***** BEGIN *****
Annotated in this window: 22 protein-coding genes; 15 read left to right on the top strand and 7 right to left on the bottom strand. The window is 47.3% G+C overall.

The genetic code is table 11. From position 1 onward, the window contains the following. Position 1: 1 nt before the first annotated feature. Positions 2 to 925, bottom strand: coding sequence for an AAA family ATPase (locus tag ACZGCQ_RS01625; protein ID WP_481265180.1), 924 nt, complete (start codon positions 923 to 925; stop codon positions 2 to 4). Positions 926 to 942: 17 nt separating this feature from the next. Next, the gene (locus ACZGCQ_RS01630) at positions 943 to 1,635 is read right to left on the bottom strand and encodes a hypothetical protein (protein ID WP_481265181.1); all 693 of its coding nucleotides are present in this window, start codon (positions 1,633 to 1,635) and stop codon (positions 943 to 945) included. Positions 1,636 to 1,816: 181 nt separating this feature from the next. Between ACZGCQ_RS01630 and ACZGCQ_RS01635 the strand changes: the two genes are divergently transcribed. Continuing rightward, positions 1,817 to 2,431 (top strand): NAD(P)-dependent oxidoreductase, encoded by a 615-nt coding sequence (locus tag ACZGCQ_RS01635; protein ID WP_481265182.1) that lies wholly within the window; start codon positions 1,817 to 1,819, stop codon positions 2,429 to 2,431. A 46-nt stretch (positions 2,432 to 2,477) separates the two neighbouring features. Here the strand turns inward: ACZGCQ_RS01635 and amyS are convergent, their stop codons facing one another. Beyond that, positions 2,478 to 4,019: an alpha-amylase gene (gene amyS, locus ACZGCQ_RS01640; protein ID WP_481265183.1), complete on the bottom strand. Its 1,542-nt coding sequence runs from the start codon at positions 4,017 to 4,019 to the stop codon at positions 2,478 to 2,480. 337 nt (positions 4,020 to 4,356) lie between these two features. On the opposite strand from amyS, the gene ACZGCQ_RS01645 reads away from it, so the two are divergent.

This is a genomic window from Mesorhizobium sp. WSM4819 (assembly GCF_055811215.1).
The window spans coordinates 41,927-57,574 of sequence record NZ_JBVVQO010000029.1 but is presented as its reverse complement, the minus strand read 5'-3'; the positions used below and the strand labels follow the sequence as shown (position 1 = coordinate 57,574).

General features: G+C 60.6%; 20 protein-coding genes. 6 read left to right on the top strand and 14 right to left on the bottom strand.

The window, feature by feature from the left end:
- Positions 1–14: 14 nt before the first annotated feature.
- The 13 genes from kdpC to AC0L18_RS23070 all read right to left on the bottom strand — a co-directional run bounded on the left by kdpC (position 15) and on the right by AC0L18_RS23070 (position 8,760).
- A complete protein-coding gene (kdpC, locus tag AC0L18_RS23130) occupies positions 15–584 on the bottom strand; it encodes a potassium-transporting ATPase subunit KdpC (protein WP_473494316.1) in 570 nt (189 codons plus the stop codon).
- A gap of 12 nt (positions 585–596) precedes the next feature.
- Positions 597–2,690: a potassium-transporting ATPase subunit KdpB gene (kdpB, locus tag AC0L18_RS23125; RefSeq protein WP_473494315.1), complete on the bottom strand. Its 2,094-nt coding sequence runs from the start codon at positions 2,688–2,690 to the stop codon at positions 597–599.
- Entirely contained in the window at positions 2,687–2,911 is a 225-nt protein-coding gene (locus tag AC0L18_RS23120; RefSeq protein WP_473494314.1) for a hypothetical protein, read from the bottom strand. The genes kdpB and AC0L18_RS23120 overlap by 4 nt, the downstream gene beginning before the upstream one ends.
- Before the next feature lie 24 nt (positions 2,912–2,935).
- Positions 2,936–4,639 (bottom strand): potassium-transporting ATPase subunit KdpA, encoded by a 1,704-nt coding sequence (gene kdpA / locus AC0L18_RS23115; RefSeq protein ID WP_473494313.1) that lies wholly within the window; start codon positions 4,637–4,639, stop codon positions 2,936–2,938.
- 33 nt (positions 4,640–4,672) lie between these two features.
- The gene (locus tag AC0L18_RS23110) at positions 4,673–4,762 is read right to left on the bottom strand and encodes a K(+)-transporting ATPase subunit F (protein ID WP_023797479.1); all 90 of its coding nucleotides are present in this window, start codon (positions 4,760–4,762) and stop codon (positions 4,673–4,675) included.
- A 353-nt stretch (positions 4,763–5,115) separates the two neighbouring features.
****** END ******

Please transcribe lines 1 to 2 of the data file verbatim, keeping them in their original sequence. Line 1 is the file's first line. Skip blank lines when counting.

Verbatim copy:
Annotated in this window: 22 protein-coding genes; 15 read left to right on the top strand and 7 right to left on the bottom strand. The window is 47.3% G+C overall.

The genetic code is table 11. From position 1 onward, the window contains the following. Position 1: 1 nt before the first annotated feature. Positions 2 to 925, bottom strand: coding sequence for an AAA family ATPase (locus tag ACZGCQ_RS01625; protein ID WP_481265180.1), 924 nt, complete (start codon positions 923 to 925; stop codon positions 2 to 4). Positions 926 to 942: 17 nt separating this feature from the next. Next, the gene (locus ACZGCQ_RS01630) at positions 943 to 1,635 is read right to left on the bottom strand and encodes a hypothetical protein (protein ID WP_481265181.1); all 693 of its coding nucleotides are present in this window, start codon (positions 1,633 to 1,635) and stop codon (positions 943 to 945) included. Positions 1,636 to 1,816: 181 nt separating this feature from the next. Between ACZGCQ_RS01630 and ACZGCQ_RS01635 the strand changes: the two genes are divergently transcribed. Continuing rightward, positions 1,817 to 2,431 (top strand): NAD(P)-dependent oxidoreductase, encoded by a 615-nt coding sequence (locus tag ACZGCQ_RS01635; protein ID WP_481265182.1) that lies wholly within the window; start codon positions 1,817 to 1,819, stop codon positions 2,429 to 2,431. A 46-nt stretch (positions 2,432 to 2,477) separates the two neighbouring features. Here the strand turns inward: ACZGCQ_RS01635 and amyS are convergent, their stop codons facing one another. Beyond that, positions 2,478 to 4,019: an alpha-amylase gene (gene amyS, locus ACZGCQ_RS01640; protein ID WP_481265183.1), complete on the bottom strand. Its 1,542-nt coding sequence runs from the start codon at positions 4,017 to 4,019 to the stop codon at positions 2,478 to 2,480. 337 nt (positions 4,020 to 4,356) lie between these two features. On the opposite strand from amyS, the gene ACZGCQ_RS01645 reads away from it, so the two are divergent.